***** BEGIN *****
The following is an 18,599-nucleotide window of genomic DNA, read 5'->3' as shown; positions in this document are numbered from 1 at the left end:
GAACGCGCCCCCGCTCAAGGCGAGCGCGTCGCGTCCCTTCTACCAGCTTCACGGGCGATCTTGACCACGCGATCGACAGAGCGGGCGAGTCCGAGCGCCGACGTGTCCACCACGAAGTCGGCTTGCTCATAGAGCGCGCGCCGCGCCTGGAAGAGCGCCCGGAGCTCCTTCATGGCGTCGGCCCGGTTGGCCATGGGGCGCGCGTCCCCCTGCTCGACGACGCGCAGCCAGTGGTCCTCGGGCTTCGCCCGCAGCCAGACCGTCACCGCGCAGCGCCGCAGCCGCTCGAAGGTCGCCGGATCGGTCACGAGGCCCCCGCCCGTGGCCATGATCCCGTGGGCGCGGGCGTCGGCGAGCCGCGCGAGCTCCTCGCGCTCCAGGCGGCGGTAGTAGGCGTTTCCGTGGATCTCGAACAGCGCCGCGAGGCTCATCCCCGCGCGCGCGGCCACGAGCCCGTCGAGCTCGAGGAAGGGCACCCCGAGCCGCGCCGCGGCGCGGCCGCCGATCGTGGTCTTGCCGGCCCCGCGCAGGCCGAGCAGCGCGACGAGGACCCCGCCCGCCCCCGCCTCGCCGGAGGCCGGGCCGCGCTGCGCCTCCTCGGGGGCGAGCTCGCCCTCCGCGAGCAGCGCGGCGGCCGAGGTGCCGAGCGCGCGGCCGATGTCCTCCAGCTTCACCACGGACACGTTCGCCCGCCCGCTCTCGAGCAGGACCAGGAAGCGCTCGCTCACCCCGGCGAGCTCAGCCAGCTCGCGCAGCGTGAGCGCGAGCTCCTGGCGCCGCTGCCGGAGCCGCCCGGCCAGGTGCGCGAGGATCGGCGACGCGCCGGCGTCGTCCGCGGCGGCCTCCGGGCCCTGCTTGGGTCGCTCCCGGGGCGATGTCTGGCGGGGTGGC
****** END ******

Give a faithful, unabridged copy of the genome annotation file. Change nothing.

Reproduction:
The following is an 18,599-nucleotide window of genomic DNA, read 5'->3' as shown; positions in this document are numbered from 1 at the left end:
GAACGCGCCCCCGCTCAAGGCGAGCGCGTCGCGTCCCTTCTACCAGCTTCACGGGCGATCTTGACCACGCGATCGACAGAGCGGGCGAGTCCGAGCGCCGACGTGTCCACCACGAAGTCGGCTTGCTCATAGAGCGCGCGCCGCGCCTGGAAGAGCGCCCGGAGCTCCTTCATGGCGTCGGCCCGGTTGGCCATGGGGCGCGCGTCCCCCTGCTCGACGACGCGCAGCCAGTGGTCCTCGGGCTTCGCCCGCAGCCAGACCGTCACCGCGCAGCGCCGCAGCCGCTCGAAGGTCGCCGGATCGGTCACGAGGCCCCCGCCCGTGGCCATGATCCCGTGGGCGCGGGCGTCGGCGAGCCGCGCGAGCTCCTCGCGCTCCAGGCGGCGGTAGTAGGCGTTTCCGTGGATCTCGAACAGCGCCGCGAGGCTCATCCCCGCGCGCGCGGCCACGAGCCCGTCGAGCTCGAGGAAGGGCACCCCGAGCCGCGCCGCGGCGCGGCCGCCGATCGTGGTCTTGCCGGCCCCGCGCAGGCCGAGCAGCGCGACGAGGACCCCGCCCGCCCCCGCCTCGCCGGAGGCCGGGCCGCGCTGCGCCTCCTCGGGGGCGAGCTCGCCCTCCGCGAGCAGCGCGGCGGCCGAGGTGCCGAGCGCGCGGCCGATGTCCTCCAGCTTCACCACGGACACGTTCGCCCGCCCGCTCTCGAGCAGGACCAGGAAGCGCTCGCTCACCCCGGCGAGCTCAGCCAGCTCGCGCAGCGTGAGCGCGAGCTCCTGGCGCCGCTGCCGGAGCCGCCCGGCCAGGTGCGCGAGGATCGGCGACGCGCCGGCGTCGTCCGCGGCGGCCTCCGGGCCCTGCTTGGGTCGCTCCCGGGGCGATGTCTGGCGGGGTGGC